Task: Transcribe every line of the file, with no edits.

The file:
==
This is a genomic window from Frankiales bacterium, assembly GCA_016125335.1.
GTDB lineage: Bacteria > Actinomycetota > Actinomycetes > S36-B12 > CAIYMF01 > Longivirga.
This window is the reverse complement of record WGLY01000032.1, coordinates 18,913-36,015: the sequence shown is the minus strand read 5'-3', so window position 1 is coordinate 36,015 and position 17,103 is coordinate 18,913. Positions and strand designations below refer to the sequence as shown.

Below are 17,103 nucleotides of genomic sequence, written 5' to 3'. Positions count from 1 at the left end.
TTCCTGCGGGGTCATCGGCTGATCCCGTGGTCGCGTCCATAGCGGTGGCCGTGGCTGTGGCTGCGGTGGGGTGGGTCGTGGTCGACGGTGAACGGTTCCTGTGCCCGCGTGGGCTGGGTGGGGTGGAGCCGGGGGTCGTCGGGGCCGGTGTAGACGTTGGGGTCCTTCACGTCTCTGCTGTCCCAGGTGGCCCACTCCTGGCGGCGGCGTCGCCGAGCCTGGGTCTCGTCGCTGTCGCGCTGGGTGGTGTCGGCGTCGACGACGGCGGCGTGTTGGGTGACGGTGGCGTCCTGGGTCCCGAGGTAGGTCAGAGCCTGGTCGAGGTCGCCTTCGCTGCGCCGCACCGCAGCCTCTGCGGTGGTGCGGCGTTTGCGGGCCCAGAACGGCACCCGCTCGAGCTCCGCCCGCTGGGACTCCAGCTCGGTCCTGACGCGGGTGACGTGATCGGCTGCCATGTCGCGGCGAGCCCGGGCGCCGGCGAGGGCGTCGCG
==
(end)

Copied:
This is a genomic window from Frankiales bacterium, assembly GCA_016125335.1.
GTDB lineage: Bacteria > Actinomycetota > Actinomycetes > S36-B12 > CAIYMF01 > Longivirga.
This window is the reverse complement of record WGLY01000032.1, coordinates 18,913-36,015: the sequence shown is the minus strand read 5'-3', so window position 1 is coordinate 36,015 and position 17,103 is coordinate 18,913. Positions and strand designations below refer to the sequence as shown.

Below are 17,103 nucleotides of genomic sequence, written 5' to 3'. Positions count from 1 at the left end.
TTCCTGCGGGGTCATCGGCTGATCCCGTGGTCGCGTCCATAGCGGTGGCCGTGGCTGTGGCTGCGGTGGGGTGGGTCGTGGTCGACGGTGAACGGTTCCTGTGCCCGCGTGGGCTGGGTGGGGTGGAGCCGGGGGTCGTCGGGGCCGGTGTAGACGTTGGGGTCCTTCACGTCTCTGCTGTCCCAGGTGGCCCACTCCTGGCGGCGGCGTCGCCGAGCCTGGGTCTCGTCGCTGTCGCGCTGGGTGGTGTCGGCGTCGACGACGGCGGCGTGTTGGGTGACGGTGGCGTCCTGGGTCCCGAGGTAGGTCAGAGCCTGGTCGAGGTCGCCTTCGCTGCGCCGCACCGCAGCCTCTGCGGTGGTGCGGCGTTTGCGGGCCCAGAACGGCACCCGCTCGAGCTCCGCCCGCTGGGACTCCAGCTCGGTCCTGACGCGGGTGACGTGATCGGCTGCCATGTCGCGGCGAGCCCGGGCGCCGGCGAGGGCGTCGCG